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Re: [Phys-L] Physics, seasons, and temperature.

On 3/24/21 9:31 AM, John Sohl via Phys-l wrote in part:

One result of this is that the oceans store a vast amount of thermal

Yes, that connects to what I was saying about RC low-pass filters.
Locations that are downwind of a large body of water (including
large lakes as well as oceans) see temperatures that are more
strongly filtered. The variations are smaller and come later
in the year. Slower to warm up in the spring, and slower to
cool down in the fall.

In the typical discussion of AC circuits, they leave the component
values alone and vary the frequency. In the present discussion,
the frequency is the same everywhere (ω = 2π radians per year) but
the capacitance is different from place to place. Water has much
more heat capacity than dry land. The calculation is simple and
the graph looks the same, because the relevant abscissa is ωRC.
So changing C isn't much different from changing ω.

The plot of amplitude and phase is called a Bode plot. In case
you don't have it memorized, the plot for an RC low pass filter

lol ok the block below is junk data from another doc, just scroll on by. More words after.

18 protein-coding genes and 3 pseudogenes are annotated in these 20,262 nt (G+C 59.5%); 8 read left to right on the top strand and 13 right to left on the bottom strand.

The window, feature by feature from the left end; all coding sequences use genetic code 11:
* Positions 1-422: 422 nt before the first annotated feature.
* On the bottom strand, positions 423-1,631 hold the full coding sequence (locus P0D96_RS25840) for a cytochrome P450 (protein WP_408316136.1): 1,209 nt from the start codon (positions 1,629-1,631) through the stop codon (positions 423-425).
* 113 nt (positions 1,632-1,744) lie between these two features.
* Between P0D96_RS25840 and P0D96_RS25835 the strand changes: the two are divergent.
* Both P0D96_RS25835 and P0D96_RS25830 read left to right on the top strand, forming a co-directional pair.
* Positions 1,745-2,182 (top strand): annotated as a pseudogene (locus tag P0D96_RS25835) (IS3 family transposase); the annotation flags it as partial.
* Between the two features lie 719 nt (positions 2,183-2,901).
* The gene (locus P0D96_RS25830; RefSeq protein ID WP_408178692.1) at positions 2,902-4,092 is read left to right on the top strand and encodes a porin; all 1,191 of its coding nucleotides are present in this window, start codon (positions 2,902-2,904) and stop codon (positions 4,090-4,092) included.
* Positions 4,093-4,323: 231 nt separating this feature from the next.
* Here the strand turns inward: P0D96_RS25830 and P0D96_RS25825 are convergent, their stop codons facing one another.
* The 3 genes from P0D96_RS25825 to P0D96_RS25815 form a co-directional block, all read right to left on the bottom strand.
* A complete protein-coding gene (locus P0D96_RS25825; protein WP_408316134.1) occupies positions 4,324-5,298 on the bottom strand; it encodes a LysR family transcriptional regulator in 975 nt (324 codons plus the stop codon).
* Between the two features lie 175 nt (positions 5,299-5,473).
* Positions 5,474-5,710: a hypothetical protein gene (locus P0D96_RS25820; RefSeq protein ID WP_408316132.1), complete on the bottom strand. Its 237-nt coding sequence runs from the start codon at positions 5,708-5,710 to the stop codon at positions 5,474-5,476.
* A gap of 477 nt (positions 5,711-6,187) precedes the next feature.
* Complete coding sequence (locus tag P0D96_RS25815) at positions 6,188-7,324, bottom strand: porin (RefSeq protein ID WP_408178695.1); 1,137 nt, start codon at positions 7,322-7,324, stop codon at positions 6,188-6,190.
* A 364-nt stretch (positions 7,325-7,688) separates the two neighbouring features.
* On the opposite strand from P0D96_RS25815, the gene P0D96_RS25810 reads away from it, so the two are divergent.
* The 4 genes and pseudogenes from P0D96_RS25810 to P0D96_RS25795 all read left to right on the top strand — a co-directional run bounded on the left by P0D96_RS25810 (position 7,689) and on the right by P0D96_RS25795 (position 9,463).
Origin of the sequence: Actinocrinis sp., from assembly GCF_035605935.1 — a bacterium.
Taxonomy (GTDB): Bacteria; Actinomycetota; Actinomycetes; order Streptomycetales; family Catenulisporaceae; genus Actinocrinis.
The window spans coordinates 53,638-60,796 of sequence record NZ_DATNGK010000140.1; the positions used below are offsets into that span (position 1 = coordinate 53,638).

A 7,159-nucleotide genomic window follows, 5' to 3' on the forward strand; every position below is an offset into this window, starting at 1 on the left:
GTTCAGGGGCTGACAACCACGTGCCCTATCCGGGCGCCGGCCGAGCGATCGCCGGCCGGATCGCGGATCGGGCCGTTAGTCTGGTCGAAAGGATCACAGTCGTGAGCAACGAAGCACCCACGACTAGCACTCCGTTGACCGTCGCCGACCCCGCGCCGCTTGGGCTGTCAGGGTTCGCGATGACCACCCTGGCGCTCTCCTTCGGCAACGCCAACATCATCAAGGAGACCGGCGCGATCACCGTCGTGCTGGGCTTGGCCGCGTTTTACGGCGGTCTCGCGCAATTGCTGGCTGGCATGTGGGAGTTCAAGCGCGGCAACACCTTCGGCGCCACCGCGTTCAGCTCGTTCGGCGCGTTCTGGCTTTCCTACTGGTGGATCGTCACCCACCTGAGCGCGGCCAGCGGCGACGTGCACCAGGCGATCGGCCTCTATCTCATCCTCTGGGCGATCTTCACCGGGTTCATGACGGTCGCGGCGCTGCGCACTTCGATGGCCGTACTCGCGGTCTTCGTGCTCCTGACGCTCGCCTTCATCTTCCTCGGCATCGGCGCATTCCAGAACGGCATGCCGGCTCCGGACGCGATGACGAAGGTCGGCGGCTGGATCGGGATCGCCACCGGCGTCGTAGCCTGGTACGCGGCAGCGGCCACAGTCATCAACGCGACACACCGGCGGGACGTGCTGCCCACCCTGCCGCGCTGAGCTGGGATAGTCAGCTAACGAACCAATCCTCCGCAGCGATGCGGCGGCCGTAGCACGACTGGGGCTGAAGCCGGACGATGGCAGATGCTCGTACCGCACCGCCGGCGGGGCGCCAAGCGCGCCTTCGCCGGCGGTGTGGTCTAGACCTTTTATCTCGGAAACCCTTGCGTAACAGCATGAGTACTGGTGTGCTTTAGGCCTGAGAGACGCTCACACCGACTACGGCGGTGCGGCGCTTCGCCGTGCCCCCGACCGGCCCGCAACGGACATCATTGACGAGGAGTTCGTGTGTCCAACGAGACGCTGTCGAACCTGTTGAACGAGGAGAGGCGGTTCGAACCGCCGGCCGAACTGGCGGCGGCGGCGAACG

is on page 8 here:

Climate is in the regime where both amplitude and phase are fairly
steep functions of ωRC.


There is much additional physics on top of that. The ocean doesn't
just store energy; it also /transports/ huge amounts of energy.
That is a big deal for western Europe, where the climate is very
strongly influenced by the Gulf Stream, which transports tropical
water by a remarkably direct route. Western Europe would be very
much chiller without the Gulf Stream. This can be quantified, but
here is a more graphic presentation of what I mean:

That's a map of Europe, superimposed with cities at the same latitude,
dragged in from places that aren't warmed by the Gulf Stream. You
can see that famously balmy places that are pretty far south by
European standards have latitudes that would be considered unbalmy
and pretty far north elsewhere.


The zinger is that the Gulf Stream is being weakened by climate change.
Many models predict there will be a /tipping point/ where it shuts
down completely or changes course. This would be exceedingly bad news
for western Europe.

There are many articles on this subject, which you can find by googling.
Here is one example: